Friday, 21 December 2007

Light 4: Twilight

You have taken lots of pictures during the day. You have shot from sunrise to sunset. And now that the sun has gone down, you say to yourself, "Well, my friend, you had good day, now that the sun is away for the next day, I won't be getting good shots. So, let's call it a day!"

Wrong my friend, wrong! This is the time to shoot some of the most remarkable shots of your life. Because, you are just in the Twilight zone. This the rare time of the day, when the street lights are on, and the sky is not altogether pitch black. Now the sky is indigo, and the buildings are golden with artificial light. Remember, 20-40 minutes past sunset, is the best, and possibly only time to shoot the violet-indigo sky.

India gate, illuminated : Delhi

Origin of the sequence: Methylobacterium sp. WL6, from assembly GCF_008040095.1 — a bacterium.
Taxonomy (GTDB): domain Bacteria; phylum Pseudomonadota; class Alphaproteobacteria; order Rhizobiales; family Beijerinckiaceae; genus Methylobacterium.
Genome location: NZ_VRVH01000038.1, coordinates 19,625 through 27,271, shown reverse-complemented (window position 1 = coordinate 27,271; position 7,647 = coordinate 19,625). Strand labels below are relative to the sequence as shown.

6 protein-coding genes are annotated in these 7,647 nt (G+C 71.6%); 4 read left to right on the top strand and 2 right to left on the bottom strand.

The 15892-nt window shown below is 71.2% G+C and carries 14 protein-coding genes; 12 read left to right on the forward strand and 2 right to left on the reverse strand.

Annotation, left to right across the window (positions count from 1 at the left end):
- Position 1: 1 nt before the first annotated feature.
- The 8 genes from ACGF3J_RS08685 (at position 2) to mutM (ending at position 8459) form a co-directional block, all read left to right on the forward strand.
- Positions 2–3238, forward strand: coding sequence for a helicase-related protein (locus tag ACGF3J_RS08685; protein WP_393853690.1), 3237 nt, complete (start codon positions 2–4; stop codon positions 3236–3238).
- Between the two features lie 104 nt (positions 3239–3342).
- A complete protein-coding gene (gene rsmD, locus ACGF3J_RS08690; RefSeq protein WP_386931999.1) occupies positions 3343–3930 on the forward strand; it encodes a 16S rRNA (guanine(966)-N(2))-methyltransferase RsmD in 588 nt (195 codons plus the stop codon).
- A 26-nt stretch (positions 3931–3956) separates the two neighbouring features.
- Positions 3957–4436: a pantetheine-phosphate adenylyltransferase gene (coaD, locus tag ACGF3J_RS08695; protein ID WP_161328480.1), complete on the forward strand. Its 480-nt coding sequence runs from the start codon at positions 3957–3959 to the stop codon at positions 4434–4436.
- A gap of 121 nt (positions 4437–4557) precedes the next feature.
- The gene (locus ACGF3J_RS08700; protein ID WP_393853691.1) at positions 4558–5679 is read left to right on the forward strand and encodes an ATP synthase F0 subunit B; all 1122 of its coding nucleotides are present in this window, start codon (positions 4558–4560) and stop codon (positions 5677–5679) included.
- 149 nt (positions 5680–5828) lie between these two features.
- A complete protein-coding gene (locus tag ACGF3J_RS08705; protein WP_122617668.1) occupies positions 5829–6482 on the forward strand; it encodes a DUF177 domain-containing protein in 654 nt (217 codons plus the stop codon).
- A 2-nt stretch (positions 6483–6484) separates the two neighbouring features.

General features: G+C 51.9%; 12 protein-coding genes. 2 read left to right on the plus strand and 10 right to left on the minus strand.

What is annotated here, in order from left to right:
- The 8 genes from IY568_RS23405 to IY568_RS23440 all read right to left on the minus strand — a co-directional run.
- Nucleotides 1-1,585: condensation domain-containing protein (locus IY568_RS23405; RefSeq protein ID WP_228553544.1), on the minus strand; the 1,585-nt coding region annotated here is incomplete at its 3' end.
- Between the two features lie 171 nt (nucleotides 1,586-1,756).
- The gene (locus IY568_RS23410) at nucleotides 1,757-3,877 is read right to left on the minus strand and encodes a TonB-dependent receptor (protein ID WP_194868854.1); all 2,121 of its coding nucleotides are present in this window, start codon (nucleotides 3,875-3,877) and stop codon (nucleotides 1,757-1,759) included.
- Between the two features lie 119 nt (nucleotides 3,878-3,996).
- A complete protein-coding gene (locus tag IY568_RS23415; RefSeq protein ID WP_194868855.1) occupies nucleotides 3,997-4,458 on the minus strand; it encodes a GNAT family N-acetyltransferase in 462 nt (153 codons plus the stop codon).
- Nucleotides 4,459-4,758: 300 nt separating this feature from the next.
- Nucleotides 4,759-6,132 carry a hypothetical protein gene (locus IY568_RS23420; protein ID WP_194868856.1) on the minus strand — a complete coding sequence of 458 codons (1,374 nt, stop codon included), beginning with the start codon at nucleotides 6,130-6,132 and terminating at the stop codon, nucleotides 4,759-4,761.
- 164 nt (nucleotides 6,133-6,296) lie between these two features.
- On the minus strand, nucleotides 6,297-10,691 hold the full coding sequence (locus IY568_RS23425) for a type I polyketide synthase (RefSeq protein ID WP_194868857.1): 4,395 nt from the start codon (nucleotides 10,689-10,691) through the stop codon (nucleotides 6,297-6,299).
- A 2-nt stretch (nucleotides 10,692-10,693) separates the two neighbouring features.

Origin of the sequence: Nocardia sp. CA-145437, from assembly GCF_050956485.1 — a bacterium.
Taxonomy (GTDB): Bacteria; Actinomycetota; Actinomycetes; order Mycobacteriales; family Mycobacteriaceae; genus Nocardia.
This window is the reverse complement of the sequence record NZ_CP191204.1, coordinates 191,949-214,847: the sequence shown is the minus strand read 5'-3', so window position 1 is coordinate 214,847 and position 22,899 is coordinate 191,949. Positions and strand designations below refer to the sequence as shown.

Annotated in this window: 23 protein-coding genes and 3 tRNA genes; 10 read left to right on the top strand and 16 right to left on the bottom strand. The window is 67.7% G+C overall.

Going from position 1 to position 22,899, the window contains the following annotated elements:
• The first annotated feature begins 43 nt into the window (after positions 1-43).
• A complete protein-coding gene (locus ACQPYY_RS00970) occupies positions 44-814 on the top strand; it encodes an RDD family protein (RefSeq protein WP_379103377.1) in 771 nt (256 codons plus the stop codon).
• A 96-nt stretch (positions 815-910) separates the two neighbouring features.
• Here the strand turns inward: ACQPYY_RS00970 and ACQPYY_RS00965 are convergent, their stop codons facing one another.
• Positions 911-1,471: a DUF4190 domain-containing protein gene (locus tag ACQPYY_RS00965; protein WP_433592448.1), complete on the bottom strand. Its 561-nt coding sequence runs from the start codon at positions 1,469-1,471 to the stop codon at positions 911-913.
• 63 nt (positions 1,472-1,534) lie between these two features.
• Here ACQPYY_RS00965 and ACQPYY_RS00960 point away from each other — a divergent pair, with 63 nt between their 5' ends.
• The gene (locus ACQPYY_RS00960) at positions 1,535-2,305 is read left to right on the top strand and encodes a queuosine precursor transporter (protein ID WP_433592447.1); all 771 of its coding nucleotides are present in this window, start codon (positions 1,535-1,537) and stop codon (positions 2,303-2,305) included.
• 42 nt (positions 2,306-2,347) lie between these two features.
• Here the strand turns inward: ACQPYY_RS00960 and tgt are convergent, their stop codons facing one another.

For this you will need a tripod, to keep the camera rock-steady. Because, in the twilight photography, the exposures are long. If you use 100 ISO film, they can be as long as 4 seconds with f/11 aperture. At this long an exposure, you can never hold the camera in your hand, you'll get shaky pictures. So, tripod is a must.

The long exposure comes with some added benefits too. If you are shooting by the road, you will get light trails from cars passing by. Sometimes the lights look like streaks, sometimes they resemble comets. And if you are shooting by the sea? The waves will look like ghostly mist!

Cool Twilight tip: Try to get a low-angle shot. While positioning the camera, set it up at around one foot high from the ground. This low-angle will add to the drama of the shot.

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